One reason for hurrying Senate confirmation of Robert Gates as secretary of defense through the lame-duck session of Congress is to avoid confrontation with an old enemy: James Webb, who will be a Democratic senator from Virginia in the new Congress starting in January.
During President Reagan's second term, Gates and Webb clashed as colleagues. Webb as secretary of the Navy objected to plans by Gates, then deputy national security adviser, for U.S. warships to protect oil platforms in the Persian Gulf. The hot-tempered Webb made clear his irritation with the soft-spoken Gates.
Considering his background, Webb is likely to go on the Senate Armed Services Committee. The White House wants to confirm Gates before Webb is sworn in.
Ambitions of Rep. Rahm Emanuel of Illinois to be majority whip, third-ranking in the House Democratic hierarchy, were torpedoed by Congressional Black Caucus insistence on the post going to Rep. James Clyburn of South Carolina as an African-American.
Emanuel, Democratic Congressional Campaign Committee chairman, is celebrated as architect of his party's return to House control. But there has been no African-American in a top congressional leadership position in more than 14 years, though five blacks are in line to be committee chairmen.
Emanuel agreed to succeed Clyburn in the lesser post of House Democratic Caucus chairman. Clyburn is a popular figure serving his seventh term. Emanuel, while only in his second term and too abrasive to be well liked by colleagues, has emerged as a political superstar.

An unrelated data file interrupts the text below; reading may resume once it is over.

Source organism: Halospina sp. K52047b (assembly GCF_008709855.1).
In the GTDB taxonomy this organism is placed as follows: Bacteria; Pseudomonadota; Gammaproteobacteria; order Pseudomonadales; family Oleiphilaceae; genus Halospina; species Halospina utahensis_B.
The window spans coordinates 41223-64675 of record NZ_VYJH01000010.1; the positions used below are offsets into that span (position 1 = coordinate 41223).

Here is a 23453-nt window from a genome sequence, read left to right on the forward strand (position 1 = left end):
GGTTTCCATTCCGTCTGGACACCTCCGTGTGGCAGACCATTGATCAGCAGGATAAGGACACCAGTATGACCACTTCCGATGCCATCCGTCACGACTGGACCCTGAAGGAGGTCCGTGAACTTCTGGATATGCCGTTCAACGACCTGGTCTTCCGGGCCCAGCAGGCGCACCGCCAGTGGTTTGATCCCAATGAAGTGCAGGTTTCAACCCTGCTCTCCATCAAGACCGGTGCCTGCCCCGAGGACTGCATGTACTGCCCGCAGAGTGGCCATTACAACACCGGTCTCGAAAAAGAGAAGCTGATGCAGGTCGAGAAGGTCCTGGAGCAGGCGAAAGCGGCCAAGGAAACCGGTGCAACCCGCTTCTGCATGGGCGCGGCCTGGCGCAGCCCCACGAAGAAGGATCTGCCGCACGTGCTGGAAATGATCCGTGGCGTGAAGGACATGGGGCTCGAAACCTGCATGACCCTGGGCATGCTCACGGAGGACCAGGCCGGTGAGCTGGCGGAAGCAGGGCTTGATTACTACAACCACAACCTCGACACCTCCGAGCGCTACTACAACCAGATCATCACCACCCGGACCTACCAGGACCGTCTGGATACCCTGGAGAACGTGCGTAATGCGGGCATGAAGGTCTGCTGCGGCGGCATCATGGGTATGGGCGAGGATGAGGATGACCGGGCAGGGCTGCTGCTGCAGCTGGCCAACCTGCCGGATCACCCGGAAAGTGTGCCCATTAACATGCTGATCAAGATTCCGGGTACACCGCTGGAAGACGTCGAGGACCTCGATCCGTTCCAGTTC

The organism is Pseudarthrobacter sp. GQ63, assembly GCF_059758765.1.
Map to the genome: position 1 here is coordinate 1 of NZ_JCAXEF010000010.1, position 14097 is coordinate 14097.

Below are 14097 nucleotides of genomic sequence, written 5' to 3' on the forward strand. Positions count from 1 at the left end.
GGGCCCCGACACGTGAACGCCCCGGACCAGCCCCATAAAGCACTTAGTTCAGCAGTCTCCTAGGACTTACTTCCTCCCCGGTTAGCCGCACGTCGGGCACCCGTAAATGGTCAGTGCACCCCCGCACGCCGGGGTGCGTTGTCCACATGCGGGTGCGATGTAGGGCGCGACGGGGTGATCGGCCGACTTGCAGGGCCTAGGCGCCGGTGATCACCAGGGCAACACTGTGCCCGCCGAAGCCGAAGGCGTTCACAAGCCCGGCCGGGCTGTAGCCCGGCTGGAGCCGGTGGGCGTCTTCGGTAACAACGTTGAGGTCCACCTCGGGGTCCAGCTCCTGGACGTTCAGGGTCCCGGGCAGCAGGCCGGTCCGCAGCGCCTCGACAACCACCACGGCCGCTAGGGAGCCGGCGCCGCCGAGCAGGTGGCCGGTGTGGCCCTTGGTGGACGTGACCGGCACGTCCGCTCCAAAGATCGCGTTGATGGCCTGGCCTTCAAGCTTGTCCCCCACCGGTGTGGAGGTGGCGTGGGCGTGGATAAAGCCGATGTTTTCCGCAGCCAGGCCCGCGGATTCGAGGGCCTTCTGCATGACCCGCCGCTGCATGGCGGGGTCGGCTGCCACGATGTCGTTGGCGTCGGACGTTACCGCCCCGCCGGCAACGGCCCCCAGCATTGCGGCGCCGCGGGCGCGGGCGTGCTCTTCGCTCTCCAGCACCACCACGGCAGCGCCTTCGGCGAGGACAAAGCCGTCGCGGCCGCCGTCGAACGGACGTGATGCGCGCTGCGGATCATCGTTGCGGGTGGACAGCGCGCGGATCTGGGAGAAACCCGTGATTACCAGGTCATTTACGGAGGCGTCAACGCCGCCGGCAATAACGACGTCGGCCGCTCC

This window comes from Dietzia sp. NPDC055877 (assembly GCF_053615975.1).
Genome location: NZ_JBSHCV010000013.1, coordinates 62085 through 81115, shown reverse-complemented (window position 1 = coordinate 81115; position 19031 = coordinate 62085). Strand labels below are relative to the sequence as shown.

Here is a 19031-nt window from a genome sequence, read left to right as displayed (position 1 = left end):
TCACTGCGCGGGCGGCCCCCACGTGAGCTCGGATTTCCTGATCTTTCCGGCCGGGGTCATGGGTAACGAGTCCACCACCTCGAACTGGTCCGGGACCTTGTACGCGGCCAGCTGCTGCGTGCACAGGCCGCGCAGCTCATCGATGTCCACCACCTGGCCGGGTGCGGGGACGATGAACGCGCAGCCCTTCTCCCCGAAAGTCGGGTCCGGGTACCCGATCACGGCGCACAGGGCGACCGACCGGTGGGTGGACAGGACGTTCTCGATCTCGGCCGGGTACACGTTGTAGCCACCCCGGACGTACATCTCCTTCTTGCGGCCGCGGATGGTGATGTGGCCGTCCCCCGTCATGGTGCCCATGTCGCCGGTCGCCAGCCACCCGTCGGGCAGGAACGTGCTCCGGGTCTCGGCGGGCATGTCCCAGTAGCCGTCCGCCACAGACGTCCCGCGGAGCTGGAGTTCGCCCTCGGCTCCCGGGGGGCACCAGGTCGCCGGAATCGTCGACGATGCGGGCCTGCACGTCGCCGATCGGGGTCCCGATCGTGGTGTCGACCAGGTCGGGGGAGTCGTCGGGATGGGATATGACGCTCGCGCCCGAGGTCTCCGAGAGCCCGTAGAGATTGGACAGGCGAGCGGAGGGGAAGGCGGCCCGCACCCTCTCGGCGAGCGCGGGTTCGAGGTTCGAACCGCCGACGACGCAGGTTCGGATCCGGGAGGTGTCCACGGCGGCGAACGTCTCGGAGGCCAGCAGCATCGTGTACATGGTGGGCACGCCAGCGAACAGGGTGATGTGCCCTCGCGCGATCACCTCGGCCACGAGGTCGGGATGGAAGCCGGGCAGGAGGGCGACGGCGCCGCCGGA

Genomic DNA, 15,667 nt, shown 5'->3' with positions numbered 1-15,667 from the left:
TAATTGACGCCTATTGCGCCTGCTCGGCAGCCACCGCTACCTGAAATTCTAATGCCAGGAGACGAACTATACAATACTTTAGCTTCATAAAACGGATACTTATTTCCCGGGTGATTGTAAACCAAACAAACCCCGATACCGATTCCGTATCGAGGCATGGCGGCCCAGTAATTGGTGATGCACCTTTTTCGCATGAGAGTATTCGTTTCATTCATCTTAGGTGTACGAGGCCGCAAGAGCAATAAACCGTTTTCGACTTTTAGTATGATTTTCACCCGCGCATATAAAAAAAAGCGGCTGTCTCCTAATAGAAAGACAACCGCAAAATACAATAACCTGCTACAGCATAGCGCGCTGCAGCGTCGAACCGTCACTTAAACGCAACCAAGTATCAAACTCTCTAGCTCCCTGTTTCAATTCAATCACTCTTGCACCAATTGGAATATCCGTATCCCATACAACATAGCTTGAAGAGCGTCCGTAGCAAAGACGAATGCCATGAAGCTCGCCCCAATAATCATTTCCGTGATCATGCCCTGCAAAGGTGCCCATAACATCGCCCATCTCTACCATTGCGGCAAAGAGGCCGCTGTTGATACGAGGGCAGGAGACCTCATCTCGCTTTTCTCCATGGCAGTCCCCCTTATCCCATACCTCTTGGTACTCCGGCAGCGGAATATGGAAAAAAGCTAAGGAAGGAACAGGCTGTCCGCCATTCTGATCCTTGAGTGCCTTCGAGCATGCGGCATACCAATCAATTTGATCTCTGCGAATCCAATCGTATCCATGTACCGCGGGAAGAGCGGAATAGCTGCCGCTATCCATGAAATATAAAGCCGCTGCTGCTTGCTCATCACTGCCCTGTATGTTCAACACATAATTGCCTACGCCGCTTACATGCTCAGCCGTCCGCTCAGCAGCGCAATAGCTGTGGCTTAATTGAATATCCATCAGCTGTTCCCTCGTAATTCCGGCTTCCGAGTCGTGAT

Prominent Virginia Republicans are bitter at Sen. George Allen for losing his seat in the Senate, causing a Democratic majority there, because of his now deflated presidential ambitions.
These critics charge that Allen took for granted his re-election against what looked like a weak Democratic field and concentrated on building an organization in key presidential test states, headed by Iowa and New Hampshire. Accordingly, Allen did not have an effective Virginia campaign structure in place when his own mistakes jeopardized his election to a second Senate term.
Republican second-guessers outside Virginia say Allen's mistake was not in failing to prepare for the state campaign but in not avoiding it, as Gov. Mitt Romney did in Massachusetts. By skipping an uphill re-election fight in a heavily Democratic state, Romney has been able to start building a national presidential campaign organization without worrying about his home front.
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